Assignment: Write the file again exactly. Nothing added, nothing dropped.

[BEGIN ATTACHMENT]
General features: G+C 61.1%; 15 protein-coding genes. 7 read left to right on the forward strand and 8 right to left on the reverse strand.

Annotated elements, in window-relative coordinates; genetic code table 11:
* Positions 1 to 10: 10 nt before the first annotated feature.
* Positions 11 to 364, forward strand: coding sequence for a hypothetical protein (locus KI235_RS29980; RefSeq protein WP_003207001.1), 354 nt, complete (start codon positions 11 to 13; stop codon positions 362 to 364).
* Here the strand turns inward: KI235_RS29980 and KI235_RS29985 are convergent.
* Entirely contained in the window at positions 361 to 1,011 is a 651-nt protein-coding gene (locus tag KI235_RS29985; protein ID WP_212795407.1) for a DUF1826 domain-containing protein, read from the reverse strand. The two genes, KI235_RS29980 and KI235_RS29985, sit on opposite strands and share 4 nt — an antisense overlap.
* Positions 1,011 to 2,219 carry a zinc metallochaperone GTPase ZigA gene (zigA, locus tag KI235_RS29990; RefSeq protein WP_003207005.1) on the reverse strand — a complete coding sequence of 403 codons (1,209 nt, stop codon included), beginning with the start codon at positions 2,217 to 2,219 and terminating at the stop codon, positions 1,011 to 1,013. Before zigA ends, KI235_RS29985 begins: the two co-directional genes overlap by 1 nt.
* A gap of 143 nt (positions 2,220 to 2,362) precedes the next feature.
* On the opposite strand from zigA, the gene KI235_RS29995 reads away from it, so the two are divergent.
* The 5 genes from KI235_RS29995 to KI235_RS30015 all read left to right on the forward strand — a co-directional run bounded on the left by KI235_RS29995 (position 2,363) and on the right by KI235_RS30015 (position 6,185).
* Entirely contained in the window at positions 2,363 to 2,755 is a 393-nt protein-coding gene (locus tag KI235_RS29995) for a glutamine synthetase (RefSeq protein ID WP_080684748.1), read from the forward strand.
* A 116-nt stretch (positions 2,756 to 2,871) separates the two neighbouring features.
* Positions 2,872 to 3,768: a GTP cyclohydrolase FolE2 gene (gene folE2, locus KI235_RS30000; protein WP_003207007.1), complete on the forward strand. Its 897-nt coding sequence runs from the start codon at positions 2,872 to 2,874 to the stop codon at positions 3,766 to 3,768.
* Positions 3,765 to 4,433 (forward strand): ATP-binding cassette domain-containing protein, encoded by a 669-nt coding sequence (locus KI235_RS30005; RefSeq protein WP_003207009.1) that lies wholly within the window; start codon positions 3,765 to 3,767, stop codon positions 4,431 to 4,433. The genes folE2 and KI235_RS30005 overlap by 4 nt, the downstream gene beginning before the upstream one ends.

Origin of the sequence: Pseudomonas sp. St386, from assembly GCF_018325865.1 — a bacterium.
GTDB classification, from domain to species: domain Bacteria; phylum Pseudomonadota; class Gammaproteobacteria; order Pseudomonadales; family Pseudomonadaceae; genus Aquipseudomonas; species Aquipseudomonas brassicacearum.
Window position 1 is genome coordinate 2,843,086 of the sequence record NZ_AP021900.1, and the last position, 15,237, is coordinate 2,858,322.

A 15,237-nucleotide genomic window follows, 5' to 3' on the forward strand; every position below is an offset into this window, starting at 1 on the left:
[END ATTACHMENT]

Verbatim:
General features: G+C 61.1%; 15 protein-coding genes. 7 read left to right on the forward strand and 8 right to left on the reverse strand.

Annotated elements, in window-relative coordinates; genetic code table 11:
* Positions 1 to 10: 10 nt before the first annotated feature.
* Positions 11 to 364, forward strand: coding sequence for a hypothetical protein (locus KI235_RS29980; RefSeq protein WP_003207001.1), 354 nt, complete (start codon positions 11 to 13; stop codon positions 362 to 364).
* Here the strand turns inward: KI235_RS29980 and KI235_RS29985 are convergent.
* Entirely contained in the window at positions 361 to 1,011 is a 651-nt protein-coding gene (locus tag KI235_RS29985; protein ID WP_212795407.1) for a DUF1826 domain-containing protein, read from the reverse strand. The two genes, KI235_RS29980 and KI235_RS29985, sit on opposite strands and share 4 nt — an antisense overlap.
* Positions 1,011 to 2,219 carry a zinc metallochaperone GTPase ZigA gene (zigA, locus tag KI235_RS29990; RefSeq protein WP_003207005.1) on the reverse strand — a complete coding sequence of 403 codons (1,209 nt, stop codon included), beginning with the start codon at positions 2,217 to 2,219 and terminating at the stop codon, positions 1,011 to 1,013. Before zigA ends, KI235_RS29985 begins: the two co-directional genes overlap by 1 nt.
* A gap of 143 nt (positions 2,220 to 2,362) precedes the next feature.
* On the opposite strand from zigA, the gene KI235_RS29995 reads away from it, so the two are divergent.
* The 5 genes from KI235_RS29995 to KI235_RS30015 all read left to right on the forward strand — a co-directional run bounded on the left by KI235_RS29995 (position 2,363) and on the right by KI235_RS30015 (position 6,185).
* Entirely contained in the window at positions 2,363 to 2,755 is a 393-nt protein-coding gene (locus tag KI235_RS29995) for a glutamine synthetase (RefSeq protein ID WP_080684748.1), read from the forward strand.
* A 116-nt stretch (positions 2,756 to 2,871) separates the two neighbouring features.
* Positions 2,872 to 3,768: a GTP cyclohydrolase FolE2 gene (gene folE2, locus KI235_RS30000; protein WP_003207007.1), complete on the forward strand. Its 897-nt coding sequence runs from the start codon at positions 2,872 to 2,874 to the stop codon at positions 3,766 to 3,768.
* Positions 3,765 to 4,433 (forward strand): ATP-binding cassette domain-containing protein, encoded by a 669-nt coding sequence (locus KI235_RS30005; RefSeq protein WP_003207009.1) that lies wholly within the window; start codon positions 3,765 to 3,767, stop codon positions 4,431 to 4,433. The genes folE2 and KI235_RS30005 overlap by 4 nt, the downstream gene beginning before the upstream one ends.

Origin of the sequence: Pseudomonas sp. St386, from assembly GCF_018325865.1 — a bacterium.
GTDB classification, from domain to species: domain Bacteria; phylum Pseudomonadota; class Gammaproteobacteria; order Pseudomonadales; family Pseudomonadaceae; genus Aquipseudomonas; species Aquipseudomonas brassicacearum.
Window position 1 is genome coordinate 2,843,086 of the sequence record NZ_AP021900.1, and the last position, 15,237, is coordinate 2,858,322.

A 15,237-nucleotide genomic window follows, 5' to 3' on the forward strand; every position below is an offset into this window, starting at 1 on the left: